"Paepalanthus is a genus of plants in the family Eriocaulaceae. It has about 300-400 species, native mostly to tropical Africa and Latin America, with a few species in Japan and Madagascar."
A tip of the blogging hat to reader SnowMan, who located the source:  Marcio Cabral from Brazil  submitted the image to the 2017 SIPA photo contest and won an Honorable Mention/

Scrapbook, part VI

The text on these pages can be very difficult to read. One possible workaround is to right-click on a page to open it in a new tab, then zoom the image on that tab.

"Land yacht"

"Jean Bugatti, standing next to his Bugatti Royale, one of seven built (1932)".  Some informed commentary at the OldSchoolCool discussion thread.

28 January 2020

Lunch with grandma

Cartoon found in the discussion thread of this image:

When the plague victims began to recover

Philadelphia in 1793 was the nation's capital while Washington was being built; it had 55,000 residents and was a major port, with traffic from subtropical islands where yellow fever was endemic.  Yellow fever had been part of the Philadelphia's history back to its founding by William Penn; they knew it as "the Barbados distemper."

This book discusses in great detail the yellow fever epidemic that devastated the city that year, with a focus on Benjamin Rush, the famous physician.  He was a signer of the Declaration of Independence. a participant in the Continental Congress, and an overall civic leader for the city of Philadelphia.  Rush read descriptions of yellow fever in Virginia in 1741, where the observation had been made that the abdominal viscera of the victims were filled with blood, and "must be cleaned out by immediate evacuation."  Rush decided to apply this basic principle in 1793, even though other physicians were beginning to be wary of bloodletting and purges.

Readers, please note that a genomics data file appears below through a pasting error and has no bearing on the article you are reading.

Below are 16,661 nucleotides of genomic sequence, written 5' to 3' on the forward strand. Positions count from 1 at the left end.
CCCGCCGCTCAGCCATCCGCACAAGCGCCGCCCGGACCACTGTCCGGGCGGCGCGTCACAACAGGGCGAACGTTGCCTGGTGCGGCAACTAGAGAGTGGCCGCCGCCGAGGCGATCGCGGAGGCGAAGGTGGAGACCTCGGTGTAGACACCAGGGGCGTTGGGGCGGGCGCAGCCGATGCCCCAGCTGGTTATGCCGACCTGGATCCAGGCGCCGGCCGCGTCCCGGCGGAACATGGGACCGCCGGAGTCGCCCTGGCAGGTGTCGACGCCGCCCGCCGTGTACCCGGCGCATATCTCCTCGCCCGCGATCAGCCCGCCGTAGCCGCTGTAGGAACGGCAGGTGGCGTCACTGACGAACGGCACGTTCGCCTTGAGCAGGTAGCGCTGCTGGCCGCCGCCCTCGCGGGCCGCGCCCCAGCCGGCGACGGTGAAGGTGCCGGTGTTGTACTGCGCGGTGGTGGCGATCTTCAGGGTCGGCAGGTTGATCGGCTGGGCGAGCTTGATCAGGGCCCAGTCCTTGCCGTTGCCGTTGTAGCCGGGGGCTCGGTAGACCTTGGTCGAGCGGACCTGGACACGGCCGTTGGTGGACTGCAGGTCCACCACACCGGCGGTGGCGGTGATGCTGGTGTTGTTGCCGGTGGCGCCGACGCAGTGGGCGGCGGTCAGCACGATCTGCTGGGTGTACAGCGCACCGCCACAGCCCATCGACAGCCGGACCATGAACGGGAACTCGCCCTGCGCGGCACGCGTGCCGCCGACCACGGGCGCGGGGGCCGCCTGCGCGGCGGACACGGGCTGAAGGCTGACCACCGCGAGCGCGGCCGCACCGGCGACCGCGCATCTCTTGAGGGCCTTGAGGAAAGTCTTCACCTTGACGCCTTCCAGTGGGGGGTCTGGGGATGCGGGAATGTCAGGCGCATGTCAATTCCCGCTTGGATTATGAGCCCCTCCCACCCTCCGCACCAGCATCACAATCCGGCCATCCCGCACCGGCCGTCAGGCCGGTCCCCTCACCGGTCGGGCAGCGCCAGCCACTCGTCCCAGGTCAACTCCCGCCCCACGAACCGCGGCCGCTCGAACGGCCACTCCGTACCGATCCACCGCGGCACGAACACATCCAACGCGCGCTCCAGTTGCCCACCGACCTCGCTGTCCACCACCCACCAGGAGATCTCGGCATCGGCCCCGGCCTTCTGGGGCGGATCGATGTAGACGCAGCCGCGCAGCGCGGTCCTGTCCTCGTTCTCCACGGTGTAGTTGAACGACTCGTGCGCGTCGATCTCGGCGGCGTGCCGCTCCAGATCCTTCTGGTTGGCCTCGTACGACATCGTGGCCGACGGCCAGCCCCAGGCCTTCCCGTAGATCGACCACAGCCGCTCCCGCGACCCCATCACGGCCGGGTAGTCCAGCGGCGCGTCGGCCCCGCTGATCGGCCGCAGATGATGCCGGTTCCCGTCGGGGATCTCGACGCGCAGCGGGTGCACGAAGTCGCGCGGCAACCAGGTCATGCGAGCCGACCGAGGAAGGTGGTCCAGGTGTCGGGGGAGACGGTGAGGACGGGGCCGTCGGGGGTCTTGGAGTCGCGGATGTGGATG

Here are some excerpts from the book:
"An ill-timed scrupulousness about the weakness of the body" on the part of a physicain was fatal, Rush read.  It was that very weakness which made evacuations necessary... The physician should produce these evacuations by "lenitive chologoque purges."  Mitchell [from 1741] asserted boldly, "I have given a purge... when the pulse has been so low, that it could hardly be felt, and the debility extreme, yet both one and the other have been restored by it."

"Bloodletting he had generally tried, but in small amounts.  Now he realized he must take enough blood to remove all inflammatory stimulus..."

[not everyone agreed]  "Physicians realized he was approaching the realms of God's natural order, and approaching with violence; laymen realized their simple cures were not without effect..."

"Dr. Joseph Goss of Second Street averred that he had treated above sixty patients with considerable success by inducing a heavy sweat for twelve hours, giving ditiny tea with molasses and a decoction of twelve turnips, one endive, and eight carrots boiled in a gallon of water down to three quarts, a clyster every four or five hours, balsam or camphor for coughing, and ipecacuahna for nausea."